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10/8/2009
01:18 PM
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U.S. Intelligence Pulls Plug On Cross-Agency E-Mail System

The uGov system was hailed as a step toward collaboration among intelligence experts, but the system is being phased out amid security concerns.

Federal intelligence officials have decided to shut down a Web-based, unclassified e-mail system, sparking debate within the intelligence community about whether the move will hamper collaboration.

While U.S. intelligence agencies generally operate their own e-mail systems, thousands of intelligence analysts and other government employees also use uGov, a Zimbra-based e-mail system. When it was launched, uGov was seen as an important step in the intelligence community's drive for better information sharing after 9/11, and was mentioned in the same breath as efforts such as the CIA's Intellipedia wiki.

With its a single directory, uGov made it easier for its users to find like-minded professionals and coordinate activity.

A spokeswoman for the Directorate of National Intelligence cited security among the reasons for phasing out the uGov system, but it's unclear exactly what security issues were considered troublesome.

One former intelligence IT official blamed bureaucratic thinking, rather than security, as the cause of uGov's demise. "Security had nothing to do with this," he said. "You have people saying, 'We really don't need this. Everybody has e-mail. Why not just kill it?' "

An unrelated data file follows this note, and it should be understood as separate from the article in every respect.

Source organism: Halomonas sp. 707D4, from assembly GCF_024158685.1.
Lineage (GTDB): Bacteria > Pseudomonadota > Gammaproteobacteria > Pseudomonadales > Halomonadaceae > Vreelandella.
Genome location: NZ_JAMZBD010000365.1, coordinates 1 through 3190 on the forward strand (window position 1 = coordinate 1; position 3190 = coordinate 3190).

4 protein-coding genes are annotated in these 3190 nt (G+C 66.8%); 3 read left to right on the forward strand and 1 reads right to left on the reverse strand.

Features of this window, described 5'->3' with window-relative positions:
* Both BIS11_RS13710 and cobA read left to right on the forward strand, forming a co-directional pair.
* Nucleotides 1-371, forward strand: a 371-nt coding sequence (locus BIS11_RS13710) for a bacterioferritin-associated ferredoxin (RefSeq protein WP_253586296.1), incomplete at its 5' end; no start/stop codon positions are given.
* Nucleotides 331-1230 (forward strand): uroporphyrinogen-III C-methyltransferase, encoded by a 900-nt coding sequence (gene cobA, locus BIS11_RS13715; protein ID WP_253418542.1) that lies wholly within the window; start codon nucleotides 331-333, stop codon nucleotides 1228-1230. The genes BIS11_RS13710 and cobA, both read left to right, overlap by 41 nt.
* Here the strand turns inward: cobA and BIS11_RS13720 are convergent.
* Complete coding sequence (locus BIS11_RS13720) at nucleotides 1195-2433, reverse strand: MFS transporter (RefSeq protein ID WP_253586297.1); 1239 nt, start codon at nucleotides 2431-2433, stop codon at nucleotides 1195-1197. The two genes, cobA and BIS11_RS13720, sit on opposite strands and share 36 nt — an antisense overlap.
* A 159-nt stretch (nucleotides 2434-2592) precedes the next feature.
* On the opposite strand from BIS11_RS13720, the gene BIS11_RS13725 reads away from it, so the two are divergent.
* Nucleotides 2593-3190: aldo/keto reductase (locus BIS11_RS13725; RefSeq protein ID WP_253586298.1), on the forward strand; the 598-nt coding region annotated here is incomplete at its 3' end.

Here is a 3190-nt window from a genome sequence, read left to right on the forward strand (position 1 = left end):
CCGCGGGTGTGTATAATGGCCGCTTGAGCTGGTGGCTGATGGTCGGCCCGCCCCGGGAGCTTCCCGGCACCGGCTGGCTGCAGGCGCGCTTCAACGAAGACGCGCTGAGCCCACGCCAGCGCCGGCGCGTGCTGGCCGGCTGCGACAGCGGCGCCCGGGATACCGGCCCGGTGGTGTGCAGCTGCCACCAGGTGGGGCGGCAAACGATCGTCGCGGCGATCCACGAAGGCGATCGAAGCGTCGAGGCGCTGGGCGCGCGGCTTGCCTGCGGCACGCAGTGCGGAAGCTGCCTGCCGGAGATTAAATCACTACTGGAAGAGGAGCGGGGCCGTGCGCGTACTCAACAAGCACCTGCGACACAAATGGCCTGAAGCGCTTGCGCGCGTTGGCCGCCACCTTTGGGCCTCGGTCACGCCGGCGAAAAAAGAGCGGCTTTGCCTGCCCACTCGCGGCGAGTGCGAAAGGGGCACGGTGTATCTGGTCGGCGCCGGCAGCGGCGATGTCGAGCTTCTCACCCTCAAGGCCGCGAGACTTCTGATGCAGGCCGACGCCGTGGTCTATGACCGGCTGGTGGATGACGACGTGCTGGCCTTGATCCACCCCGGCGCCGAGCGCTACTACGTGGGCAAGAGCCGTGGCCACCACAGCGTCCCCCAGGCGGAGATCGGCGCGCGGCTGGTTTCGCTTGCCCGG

The decision underscores the challenges federal CIO Vivek Kundra faces in the push to encourage shared IT services in government. A few other collaboration efforts in government have met a similar fate, including an information-sharing platform called Bridge and a Defense-led thin client network for secure data access.

Users have set up a petition on an internal intelligence agency wiki, urging that uGov not be scrapped. The DNI spokeswoman said intelligence CIOs are considering options for replacing uGov with another system or systems, adding that old e-mails and data won't be lost during the switch. However, it's unclear what will replace uGov or how far it will go toward cross-agency collaboration.

InformationWeek Analytics has published a guide to the Open Government Directive and what it means for federal CIOs. Download the report here (registration required).

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